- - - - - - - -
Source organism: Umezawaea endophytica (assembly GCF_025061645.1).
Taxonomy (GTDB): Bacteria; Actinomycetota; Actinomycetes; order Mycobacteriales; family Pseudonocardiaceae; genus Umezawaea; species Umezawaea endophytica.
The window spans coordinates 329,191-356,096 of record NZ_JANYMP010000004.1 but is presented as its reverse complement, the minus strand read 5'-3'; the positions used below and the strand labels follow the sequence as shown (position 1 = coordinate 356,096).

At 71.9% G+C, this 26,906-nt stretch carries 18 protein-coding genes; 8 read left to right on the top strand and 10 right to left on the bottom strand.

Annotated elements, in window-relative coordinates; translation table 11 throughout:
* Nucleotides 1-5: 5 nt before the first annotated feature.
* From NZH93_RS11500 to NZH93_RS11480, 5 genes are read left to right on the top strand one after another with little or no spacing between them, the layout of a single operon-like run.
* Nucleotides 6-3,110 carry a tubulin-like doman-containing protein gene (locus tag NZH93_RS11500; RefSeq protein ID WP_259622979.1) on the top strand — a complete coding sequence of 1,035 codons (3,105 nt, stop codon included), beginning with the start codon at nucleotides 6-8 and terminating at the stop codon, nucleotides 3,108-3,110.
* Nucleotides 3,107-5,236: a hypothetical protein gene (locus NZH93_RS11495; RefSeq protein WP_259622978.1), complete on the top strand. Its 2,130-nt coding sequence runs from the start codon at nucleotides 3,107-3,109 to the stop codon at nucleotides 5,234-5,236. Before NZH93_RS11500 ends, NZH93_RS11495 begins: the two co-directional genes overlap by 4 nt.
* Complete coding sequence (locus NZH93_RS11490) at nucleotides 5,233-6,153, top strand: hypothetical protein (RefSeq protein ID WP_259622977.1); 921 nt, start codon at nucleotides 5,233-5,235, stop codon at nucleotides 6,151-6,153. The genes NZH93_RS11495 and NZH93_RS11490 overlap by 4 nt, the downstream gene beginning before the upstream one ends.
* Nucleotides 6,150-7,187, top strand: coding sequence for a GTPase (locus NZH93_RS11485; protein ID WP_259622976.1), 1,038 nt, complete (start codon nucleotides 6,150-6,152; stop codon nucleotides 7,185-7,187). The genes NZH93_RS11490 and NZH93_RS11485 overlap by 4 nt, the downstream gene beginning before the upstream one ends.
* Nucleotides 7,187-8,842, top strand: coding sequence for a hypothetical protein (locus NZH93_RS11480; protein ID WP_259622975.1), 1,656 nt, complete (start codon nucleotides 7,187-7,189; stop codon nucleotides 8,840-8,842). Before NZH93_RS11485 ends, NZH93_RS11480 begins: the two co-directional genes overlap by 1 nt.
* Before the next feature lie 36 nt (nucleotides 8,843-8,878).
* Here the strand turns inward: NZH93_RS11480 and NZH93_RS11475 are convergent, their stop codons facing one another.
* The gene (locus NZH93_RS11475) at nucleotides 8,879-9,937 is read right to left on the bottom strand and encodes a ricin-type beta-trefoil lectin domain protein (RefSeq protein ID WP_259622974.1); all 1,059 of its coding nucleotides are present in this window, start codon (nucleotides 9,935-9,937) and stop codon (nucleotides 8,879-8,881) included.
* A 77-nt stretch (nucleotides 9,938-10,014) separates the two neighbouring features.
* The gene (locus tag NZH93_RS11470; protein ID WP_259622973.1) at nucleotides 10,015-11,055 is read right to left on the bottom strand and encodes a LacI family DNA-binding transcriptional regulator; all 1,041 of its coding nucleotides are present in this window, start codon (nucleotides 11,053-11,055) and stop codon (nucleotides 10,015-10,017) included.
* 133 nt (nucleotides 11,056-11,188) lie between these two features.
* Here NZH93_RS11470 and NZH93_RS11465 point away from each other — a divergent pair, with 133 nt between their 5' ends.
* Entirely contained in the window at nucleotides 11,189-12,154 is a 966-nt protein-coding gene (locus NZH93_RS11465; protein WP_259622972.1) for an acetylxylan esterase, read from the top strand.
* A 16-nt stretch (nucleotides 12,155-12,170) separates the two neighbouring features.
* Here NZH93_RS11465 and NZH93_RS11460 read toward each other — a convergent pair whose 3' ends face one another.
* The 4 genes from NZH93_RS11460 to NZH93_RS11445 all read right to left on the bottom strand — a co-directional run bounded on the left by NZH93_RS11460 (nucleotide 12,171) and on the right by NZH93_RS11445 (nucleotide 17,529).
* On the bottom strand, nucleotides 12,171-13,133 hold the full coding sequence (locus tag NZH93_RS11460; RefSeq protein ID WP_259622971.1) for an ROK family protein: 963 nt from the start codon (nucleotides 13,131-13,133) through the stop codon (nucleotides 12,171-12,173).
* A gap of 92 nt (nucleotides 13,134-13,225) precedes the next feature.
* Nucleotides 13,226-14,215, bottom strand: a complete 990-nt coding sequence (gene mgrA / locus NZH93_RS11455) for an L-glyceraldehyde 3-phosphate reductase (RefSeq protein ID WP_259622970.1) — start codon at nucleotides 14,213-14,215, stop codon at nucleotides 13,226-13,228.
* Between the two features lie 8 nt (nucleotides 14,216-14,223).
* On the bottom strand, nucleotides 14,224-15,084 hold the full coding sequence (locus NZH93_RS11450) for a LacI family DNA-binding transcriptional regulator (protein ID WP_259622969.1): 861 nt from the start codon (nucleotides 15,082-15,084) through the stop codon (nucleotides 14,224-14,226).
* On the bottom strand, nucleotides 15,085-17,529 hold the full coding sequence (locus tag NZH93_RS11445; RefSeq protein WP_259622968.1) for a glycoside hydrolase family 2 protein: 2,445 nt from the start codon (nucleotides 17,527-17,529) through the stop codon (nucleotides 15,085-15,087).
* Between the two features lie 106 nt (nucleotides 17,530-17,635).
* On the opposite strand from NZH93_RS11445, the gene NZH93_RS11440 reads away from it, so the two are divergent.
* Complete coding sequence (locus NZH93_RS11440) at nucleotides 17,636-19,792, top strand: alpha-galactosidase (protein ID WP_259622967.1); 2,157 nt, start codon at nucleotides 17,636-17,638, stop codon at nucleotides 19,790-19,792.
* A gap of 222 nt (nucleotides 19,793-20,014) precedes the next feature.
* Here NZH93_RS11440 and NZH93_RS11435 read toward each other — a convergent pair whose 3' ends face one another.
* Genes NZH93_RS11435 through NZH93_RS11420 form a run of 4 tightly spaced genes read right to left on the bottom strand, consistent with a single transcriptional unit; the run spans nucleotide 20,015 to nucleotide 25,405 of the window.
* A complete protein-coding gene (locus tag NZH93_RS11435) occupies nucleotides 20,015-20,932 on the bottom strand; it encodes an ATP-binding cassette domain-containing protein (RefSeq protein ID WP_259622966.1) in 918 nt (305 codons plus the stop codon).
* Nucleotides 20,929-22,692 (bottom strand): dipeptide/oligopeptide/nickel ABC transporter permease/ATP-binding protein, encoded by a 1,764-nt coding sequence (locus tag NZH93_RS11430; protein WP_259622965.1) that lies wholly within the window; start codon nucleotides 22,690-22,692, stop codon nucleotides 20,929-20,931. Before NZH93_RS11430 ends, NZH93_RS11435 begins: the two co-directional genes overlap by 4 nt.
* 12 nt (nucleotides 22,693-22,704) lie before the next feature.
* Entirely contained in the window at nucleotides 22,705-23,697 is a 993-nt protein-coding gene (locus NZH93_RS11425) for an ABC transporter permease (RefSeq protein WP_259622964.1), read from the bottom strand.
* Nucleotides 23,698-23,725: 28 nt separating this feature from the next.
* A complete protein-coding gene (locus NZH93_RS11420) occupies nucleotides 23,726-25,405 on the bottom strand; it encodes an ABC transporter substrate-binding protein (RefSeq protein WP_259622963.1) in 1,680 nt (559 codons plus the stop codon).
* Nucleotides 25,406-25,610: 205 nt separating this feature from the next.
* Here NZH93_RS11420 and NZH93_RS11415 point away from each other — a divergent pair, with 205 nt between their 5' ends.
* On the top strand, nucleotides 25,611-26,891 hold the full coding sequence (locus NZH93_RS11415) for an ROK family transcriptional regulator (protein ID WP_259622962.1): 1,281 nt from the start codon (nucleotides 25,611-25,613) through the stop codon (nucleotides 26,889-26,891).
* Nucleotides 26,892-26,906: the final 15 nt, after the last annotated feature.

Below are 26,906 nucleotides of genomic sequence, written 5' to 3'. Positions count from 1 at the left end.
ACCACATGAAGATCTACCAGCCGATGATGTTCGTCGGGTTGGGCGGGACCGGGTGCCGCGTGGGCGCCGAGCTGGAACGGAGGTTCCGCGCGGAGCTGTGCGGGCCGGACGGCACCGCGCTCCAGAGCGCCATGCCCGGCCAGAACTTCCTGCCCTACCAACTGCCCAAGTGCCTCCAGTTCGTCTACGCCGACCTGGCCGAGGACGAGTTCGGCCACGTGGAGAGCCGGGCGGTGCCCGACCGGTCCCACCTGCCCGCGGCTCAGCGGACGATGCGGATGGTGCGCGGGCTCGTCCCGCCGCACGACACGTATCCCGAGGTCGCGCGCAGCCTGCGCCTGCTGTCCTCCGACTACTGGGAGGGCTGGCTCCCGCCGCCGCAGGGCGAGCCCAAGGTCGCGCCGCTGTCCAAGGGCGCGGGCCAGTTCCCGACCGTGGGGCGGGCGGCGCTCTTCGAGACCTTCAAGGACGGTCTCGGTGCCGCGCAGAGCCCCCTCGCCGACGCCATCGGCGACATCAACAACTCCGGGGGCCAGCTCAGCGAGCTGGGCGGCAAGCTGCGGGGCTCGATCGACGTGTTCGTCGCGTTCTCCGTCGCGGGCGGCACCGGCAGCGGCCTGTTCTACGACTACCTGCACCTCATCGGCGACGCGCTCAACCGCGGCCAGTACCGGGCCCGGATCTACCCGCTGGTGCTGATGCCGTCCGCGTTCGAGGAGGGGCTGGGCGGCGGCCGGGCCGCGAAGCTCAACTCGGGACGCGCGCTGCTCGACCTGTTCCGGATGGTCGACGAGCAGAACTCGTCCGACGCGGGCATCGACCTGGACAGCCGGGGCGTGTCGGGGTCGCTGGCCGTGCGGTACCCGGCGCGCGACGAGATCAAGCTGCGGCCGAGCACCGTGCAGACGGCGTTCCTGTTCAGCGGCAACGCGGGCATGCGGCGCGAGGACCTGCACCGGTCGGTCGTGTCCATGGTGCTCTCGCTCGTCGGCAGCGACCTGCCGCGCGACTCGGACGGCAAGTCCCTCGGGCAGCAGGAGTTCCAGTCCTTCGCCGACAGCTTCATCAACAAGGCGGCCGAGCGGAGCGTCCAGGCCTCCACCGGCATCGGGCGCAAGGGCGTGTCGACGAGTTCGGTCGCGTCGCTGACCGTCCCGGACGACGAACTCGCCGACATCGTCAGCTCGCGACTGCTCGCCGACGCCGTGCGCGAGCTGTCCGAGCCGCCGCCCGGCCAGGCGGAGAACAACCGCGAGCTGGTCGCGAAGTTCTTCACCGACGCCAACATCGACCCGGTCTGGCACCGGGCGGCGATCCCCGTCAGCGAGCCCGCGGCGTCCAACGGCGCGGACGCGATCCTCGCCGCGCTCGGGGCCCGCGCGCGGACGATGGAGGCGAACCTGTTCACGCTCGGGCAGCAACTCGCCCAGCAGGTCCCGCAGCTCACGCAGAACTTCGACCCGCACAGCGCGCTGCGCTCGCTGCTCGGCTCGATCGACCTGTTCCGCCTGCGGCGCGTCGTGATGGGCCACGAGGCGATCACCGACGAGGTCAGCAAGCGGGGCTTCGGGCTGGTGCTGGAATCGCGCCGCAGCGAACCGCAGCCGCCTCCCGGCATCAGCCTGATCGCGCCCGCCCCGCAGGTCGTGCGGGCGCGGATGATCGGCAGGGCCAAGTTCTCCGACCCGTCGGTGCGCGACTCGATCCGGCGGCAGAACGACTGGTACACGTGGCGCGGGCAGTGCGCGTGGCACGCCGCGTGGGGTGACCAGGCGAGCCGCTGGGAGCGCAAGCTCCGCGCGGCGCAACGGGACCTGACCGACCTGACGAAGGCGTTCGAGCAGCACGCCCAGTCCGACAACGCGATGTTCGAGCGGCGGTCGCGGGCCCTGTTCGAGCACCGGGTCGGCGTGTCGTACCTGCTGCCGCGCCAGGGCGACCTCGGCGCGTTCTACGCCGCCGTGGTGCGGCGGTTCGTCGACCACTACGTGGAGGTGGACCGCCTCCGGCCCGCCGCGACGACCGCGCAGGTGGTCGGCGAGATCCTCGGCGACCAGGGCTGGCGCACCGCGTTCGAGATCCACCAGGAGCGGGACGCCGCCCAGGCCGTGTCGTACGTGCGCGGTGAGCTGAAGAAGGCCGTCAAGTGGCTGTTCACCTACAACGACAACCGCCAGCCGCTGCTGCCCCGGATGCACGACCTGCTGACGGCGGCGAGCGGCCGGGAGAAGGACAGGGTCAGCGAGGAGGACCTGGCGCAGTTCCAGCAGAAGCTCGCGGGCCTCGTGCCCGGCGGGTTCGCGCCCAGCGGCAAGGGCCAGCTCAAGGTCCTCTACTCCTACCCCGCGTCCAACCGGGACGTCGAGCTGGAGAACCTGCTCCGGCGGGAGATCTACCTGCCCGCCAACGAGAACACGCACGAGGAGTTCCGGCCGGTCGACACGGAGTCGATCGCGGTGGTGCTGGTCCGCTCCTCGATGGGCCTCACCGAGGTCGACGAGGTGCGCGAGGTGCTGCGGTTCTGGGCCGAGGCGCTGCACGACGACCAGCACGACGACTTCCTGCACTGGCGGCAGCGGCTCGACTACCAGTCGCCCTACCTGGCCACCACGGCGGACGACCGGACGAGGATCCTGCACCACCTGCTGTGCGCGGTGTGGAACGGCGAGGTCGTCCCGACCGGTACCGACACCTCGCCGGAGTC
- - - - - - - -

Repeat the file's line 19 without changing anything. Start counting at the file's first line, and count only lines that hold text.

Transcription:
* Here NZH93_RS11470 and NZH93_RS11465 point away from each other — a divergent pair, with 133 nt between their 5' ends.